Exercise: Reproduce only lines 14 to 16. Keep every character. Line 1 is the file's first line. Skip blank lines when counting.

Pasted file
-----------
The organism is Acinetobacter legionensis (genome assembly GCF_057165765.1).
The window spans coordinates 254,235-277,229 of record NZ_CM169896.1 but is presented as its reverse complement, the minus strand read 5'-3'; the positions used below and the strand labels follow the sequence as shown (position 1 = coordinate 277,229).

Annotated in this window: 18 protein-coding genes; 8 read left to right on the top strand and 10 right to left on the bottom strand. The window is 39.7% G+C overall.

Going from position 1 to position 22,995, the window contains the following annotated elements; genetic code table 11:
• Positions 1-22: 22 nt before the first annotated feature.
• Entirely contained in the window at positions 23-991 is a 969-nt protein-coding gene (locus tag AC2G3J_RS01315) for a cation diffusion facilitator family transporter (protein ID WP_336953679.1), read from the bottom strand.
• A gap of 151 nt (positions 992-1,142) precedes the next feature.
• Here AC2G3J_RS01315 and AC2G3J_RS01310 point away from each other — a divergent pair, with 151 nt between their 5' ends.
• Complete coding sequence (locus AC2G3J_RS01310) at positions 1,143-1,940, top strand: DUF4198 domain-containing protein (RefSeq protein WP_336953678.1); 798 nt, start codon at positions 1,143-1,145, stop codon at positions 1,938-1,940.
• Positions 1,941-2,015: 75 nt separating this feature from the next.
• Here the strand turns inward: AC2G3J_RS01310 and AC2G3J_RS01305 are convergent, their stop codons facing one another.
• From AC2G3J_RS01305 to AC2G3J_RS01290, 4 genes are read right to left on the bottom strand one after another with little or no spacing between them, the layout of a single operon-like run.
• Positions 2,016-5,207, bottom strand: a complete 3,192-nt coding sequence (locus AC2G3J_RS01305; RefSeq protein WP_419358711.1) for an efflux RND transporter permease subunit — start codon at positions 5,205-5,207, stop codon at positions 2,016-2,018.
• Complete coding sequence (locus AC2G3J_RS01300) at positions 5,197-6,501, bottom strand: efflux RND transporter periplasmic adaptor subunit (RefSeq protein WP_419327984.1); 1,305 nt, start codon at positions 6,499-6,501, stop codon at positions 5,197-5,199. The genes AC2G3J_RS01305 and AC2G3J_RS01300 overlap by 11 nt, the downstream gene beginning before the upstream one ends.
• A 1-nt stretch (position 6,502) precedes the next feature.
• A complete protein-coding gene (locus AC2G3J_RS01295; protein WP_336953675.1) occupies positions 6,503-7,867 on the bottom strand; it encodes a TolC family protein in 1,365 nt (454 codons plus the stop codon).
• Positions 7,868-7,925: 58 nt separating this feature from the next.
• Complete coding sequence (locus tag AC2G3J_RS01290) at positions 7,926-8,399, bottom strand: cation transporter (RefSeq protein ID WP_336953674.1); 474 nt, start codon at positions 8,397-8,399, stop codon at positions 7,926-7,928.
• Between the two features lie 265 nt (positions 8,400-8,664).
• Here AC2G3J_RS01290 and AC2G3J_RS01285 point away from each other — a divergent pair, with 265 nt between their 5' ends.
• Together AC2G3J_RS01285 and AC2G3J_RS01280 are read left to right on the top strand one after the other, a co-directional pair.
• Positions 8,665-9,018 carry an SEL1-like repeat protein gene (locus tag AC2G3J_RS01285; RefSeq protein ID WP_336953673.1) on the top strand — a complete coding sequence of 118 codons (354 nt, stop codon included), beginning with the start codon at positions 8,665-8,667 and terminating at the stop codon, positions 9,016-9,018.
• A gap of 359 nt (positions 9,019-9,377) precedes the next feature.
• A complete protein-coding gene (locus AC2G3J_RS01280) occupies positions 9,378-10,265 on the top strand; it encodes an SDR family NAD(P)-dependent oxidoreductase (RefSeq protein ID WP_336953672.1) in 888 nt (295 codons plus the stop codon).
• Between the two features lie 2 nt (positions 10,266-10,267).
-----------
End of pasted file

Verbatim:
• Complete coding sequence (locus AC2G3J_RS01300) at positions 5,197-6,501, bottom strand: efflux RND transporter periplasmic adaptor subunit (RefSeq protein WP_419327984.1); 1,305 nt, start codon at positions 6,499-6,501, stop codon at positions 5,197-5,199. The genes AC2G3J_RS01305 and AC2G3J_RS01300 overlap by 11 nt, the downstream gene beginning before the upstream one ends.
• A 1-nt stretch (position 6,502) precedes the next feature.
• A complete protein-coding gene (locus AC2G3J_RS01295; protein WP_336953675.1) occupies positions 6,503-7,867 on the bottom strand; it encodes a TolC family protein in 1,365 nt (454 codons plus the stop codon).